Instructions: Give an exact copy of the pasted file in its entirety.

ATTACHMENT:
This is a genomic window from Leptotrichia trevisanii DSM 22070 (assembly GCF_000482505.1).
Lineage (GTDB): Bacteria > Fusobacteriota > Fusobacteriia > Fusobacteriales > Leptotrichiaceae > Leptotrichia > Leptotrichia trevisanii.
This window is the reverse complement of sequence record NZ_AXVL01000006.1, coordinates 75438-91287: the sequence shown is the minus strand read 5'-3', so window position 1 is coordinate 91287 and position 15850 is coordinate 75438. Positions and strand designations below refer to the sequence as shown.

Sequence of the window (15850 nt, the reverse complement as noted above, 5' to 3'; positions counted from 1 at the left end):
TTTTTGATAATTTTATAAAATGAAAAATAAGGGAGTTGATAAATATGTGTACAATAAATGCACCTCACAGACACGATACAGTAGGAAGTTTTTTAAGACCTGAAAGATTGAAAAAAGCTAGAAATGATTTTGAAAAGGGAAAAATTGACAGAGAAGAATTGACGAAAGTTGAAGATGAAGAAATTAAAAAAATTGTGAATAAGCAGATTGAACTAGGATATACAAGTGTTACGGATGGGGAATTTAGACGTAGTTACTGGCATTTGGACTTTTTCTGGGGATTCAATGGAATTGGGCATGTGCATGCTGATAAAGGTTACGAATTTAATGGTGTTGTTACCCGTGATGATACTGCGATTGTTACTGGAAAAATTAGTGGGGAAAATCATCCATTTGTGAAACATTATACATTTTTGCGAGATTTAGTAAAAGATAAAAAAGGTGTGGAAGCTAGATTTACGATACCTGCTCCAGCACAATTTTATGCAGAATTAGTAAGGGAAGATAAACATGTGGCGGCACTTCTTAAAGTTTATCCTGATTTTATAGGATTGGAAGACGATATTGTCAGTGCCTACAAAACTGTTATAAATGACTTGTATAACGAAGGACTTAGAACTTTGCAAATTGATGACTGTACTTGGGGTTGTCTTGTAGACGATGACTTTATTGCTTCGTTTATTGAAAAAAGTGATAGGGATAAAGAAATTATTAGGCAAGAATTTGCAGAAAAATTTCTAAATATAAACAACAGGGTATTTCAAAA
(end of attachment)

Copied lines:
This is a genomic window from Leptotrichia trevisanii DSM 22070 (assembly GCF_000482505.1).
Lineage (GTDB): Bacteria > Fusobacteriota > Fusobacteriia > Fusobacteriales > Leptotrichiaceae > Leptotrichia > Leptotrichia trevisanii.
This window is the reverse complement of sequence record NZ_AXVL01000006.1, coordinates 75438-91287: the sequence shown is the minus strand read 5'-3', so window position 1 is coordinate 91287 and position 15850 is coordinate 75438. Positions and strand designations below refer to the sequence as shown.

Sequence of the window (15850 nt, the reverse complement as noted above, 5' to 3'; positions counted from 1 at the left end):
TTTTTGATAATTTTATAAAATGAAAAATAAGGGAGTTGATAAATATGTGTACAATAAATGCACCTCACAGACACGATACAGTAGGAAGTTTTTTAAGACCTGAAAGATTGAAAAAAGCTAGAAATGATTTTGAAAAGGGAAAAATTGACAGAGAAGAATTGACGAAAGTTGAAGATGAAGAAATTAAAAAAATTGTGAATAAGCAGATTGAACTAGGATATACAAGTGTTACGGATGGGGAATTTAGACGTAGTTACTGGCATTTGGACTTTTTCTGGGGATTCAATGGAATTGGGCATGTGCATGCTGATAAAGGTTACGAATTTAATGGTGTTGTTACCCGTGATGATACTGCGATTGTTACTGGAAAAATTAGTGGGGAAAATCATCCATTTGTGAAACATTATACATTTTTGCGAGATTTAGTAAAAGATAAAAAAGGTGTGGAAGCTAGATTTACGATACCTGCTCCAGCACAATTTTATGCAGAATTAGTAAGGGAAGATAAACATGTGGCGGCACTTCTTAAAGTTTATCCTGATTTTATAGGATTGGAAGACGATATTGTCAGTGCCTACAAAACTGTTATAAATGACTTGTATAACGAAGGACTTAGAACTTTGCAAATTGATGACTGTACTTGGGGTTGTCTTGTAGACGATGACTTTATTGCTTCGTTTATTGAAAAAAGTGATAGGGATAAAGAAATTATTAGGCAAGAATTTGCAGAAAAATTTCTAAATATAAACAACAGGGTATTTCAAAA